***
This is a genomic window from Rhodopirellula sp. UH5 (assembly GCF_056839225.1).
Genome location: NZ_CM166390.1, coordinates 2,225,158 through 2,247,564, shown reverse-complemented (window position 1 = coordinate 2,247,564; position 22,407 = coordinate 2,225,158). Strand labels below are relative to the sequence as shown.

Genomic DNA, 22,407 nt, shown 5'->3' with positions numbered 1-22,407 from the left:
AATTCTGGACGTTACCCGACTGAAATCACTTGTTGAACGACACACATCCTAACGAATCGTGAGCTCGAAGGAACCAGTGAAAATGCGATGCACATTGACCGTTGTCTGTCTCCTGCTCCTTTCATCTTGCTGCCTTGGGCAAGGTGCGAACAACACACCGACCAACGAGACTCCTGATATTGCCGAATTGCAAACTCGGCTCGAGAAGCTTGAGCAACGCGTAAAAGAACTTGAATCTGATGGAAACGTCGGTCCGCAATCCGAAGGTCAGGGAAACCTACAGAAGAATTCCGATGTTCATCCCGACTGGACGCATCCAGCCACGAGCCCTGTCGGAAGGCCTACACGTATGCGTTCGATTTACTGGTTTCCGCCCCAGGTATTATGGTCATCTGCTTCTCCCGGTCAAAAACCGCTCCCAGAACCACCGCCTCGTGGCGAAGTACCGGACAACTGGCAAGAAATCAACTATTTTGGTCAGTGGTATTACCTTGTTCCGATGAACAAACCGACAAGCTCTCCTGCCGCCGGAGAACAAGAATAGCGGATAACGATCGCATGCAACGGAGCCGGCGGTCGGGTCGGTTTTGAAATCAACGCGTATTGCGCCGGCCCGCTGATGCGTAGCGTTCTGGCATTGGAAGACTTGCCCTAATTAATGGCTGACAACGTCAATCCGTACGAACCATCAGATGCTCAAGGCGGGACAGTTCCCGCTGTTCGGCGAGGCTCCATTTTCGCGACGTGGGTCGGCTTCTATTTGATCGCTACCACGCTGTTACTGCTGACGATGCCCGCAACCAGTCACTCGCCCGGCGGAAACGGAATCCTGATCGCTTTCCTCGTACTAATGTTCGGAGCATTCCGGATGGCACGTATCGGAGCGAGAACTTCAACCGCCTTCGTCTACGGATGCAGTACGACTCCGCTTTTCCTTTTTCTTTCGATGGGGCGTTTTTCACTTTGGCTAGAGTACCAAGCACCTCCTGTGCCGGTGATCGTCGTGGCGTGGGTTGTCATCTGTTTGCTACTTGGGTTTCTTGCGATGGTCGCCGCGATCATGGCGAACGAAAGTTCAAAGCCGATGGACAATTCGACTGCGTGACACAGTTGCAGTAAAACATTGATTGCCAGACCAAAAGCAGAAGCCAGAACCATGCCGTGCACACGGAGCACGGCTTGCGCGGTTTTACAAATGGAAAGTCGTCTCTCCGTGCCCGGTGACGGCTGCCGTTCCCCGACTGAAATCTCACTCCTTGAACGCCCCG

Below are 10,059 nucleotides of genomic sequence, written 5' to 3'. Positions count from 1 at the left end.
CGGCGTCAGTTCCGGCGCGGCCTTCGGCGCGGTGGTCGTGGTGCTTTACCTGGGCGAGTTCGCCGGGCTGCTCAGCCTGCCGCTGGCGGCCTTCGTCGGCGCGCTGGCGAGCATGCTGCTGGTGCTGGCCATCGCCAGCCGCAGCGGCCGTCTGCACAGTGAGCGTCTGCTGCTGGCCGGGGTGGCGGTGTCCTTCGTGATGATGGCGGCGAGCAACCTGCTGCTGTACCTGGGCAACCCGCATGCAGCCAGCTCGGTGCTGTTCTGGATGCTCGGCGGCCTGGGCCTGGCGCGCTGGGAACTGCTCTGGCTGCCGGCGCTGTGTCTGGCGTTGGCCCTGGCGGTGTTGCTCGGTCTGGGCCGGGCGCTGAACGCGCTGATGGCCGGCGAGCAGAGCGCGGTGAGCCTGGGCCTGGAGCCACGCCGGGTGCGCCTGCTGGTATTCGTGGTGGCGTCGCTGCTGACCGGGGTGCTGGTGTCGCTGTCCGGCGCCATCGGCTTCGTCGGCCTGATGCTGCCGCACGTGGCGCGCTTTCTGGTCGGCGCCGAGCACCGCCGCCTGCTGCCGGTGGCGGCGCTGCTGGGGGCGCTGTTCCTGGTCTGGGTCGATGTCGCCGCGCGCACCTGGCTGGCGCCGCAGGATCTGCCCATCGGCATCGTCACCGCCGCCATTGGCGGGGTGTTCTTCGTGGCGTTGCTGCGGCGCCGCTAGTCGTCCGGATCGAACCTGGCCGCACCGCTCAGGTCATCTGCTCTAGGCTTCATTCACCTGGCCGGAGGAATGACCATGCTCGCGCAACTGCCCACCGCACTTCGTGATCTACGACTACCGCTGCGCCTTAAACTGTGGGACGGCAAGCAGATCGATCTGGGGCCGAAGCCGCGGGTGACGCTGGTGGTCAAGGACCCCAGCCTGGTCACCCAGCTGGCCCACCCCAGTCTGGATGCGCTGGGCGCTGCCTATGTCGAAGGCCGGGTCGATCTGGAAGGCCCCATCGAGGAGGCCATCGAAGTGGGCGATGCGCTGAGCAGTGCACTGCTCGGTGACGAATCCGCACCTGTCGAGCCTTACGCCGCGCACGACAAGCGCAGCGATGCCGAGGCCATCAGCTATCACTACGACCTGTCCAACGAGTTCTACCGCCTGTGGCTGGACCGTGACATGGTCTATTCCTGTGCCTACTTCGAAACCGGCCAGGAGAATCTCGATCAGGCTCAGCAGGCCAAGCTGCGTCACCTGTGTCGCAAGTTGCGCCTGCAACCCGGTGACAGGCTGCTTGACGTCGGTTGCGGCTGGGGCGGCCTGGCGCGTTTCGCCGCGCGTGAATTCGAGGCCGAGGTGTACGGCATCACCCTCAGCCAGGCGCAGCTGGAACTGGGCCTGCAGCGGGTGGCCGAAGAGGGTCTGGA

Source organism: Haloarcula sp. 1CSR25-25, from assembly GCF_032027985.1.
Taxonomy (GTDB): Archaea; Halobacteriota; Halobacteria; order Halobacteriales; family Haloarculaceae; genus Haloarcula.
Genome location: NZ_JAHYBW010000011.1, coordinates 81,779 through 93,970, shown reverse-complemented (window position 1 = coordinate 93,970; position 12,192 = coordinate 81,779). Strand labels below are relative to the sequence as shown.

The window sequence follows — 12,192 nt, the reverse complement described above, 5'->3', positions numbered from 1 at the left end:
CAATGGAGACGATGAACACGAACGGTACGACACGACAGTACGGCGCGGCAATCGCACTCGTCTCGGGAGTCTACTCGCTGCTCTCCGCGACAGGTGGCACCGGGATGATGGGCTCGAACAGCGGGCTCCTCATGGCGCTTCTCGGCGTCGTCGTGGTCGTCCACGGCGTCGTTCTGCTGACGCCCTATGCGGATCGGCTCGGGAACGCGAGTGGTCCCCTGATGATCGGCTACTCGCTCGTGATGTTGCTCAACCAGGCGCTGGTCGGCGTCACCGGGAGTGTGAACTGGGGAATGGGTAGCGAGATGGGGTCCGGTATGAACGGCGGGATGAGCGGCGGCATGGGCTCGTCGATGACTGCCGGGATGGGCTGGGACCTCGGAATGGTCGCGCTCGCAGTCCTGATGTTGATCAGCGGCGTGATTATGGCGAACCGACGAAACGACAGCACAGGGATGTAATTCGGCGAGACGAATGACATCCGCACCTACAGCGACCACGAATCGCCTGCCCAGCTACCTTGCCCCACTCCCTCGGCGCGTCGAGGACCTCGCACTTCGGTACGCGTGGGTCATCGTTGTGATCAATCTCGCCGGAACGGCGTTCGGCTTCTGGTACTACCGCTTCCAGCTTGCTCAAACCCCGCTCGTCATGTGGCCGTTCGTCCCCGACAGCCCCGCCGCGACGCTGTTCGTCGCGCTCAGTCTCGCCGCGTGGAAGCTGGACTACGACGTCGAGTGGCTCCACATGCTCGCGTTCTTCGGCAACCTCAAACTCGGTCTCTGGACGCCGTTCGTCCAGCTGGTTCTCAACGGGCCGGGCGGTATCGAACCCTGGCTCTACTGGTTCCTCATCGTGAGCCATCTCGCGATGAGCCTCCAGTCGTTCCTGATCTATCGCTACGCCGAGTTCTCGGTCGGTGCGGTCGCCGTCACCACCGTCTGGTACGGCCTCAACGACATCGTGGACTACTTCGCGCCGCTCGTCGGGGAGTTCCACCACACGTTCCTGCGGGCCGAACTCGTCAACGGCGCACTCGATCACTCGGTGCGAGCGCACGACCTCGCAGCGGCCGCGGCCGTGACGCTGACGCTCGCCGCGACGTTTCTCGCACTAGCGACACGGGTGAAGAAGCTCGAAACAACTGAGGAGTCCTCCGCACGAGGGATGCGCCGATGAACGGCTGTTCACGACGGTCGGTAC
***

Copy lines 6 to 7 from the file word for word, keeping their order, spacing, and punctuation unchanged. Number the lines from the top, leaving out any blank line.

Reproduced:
CGGCGTCAGTTCCGGCGCGGCCTTCGGCGCGGTGGTCGTGGTGCTTTACCTGGGCGAGTTCGCCGGGCTGCTCAGCCTGCCGCTGGCGGCCTTCGTCGGCGCGCTGGCGAGCATGCTGCTGGTGCTGGCCATCGCCAGCCGCAGCGGCCGTCTGCACAGTGAGCGTCTGCTGCTGGCCGGGGTGGCGGTGTCCTTCGTGATGATGGCGGCGAGCAACCTGCTGCTGTACCTGGGCAACCCGCATGCAGCCAGCTCGGTGCTGTTCTGGATGCTCGGCGGCCTGGGCCTGGCGCGCTGGGAACTGCTCTGGCTGCCGGCGCTGTGTCTGGCGTTGGCCCTGGCGGTGTTGCTCGGTCTGGGCCGGGCGCTGAACGCGCTGATGGCCGGCGAGCAGAGCGCGGTGAGCCTGGGCCTGGAGCCACGCCGGGTGCGCCTGCTGGTATTCGTGGTGGCGTCGCTGCTGACCGGGGTGCTGGTGTCGCTGTCCGGCGCCATCGGCTTCGTCGGCCTGATGCTGCCGCACGTGGCGCGCTTTCTGGTCGGCGCCGAGCACCGCCGCCTGCTGCCGGTGGCGGCGCTGCTGGGGGCGCTGTTCCTGGTCTGGGTCGATGTCGCCGCGCGCACCTGGCTGGCGCCGCAGGATCTGCCCATCGGCATCGTCACCGCCGCCATTGGCGGGGTGTTCTTCGTGGCGTTGCTGCGGCGCCGCTAGTCGTCCGGATCGAACCTGGCCGCACCGCTCAGGTCATCTGCTCTAGGCTTCATTCACCTGGCCGGAGGAATGACCATGCTCGCGCAACTGCCCACCGCACTTCGTGATCTACGACTACCGCTGCGCCTTAAACTGTGGGACGGCAAGCAGATCGATCTGGGGCCGAAGCCGCGGGTGACGCTGGTGGTCAAGGACCCCAGCCTGGTCACCCAGCTGGCCCACCCCAGTCTGGATGCGCTGGGCGCTGCCTATGTCGAAGGCCGGGTCGATCTGGAAGGCCCCATCGAGGAGGCCATCGAAGTGGGCGATGCGCTGAGCAGTGCACTGCTCGGTGACGAATCCGCACCTGTCGAGCCTTACGCCGCGCACGACAAGCGCAGCGATGCCGAGGCCATCAGCTATCACTACGACCTGTCCAACGAGTTCTACCGCCTGTGGCTGGACCGTGACATGGTCTATTCCTGTGCCTACTTCGAAACCGGCCAGGAGAATCTCGATCAGGCTCAGCAGGCCAAGCTGCGTCACCTGTGTCGCAAGTTGCGCCTGCAACCCGGTGACAGGCTGCTTGACGTCGGTTGCGGCTGGGGCGGCCTGGCGCGTTTCGCCGCGCGTGAATTCGAGGCCGAGGTGTACGGCATCACCCTCAGCCAGGCGCAGCTGGAACTGGGCCTGCAGCGGGTGGCCGAAGAGGGTCTGGA

Source organism: Haloarcula sp. 1CSR25-25, from assembly GCF_032027985.1.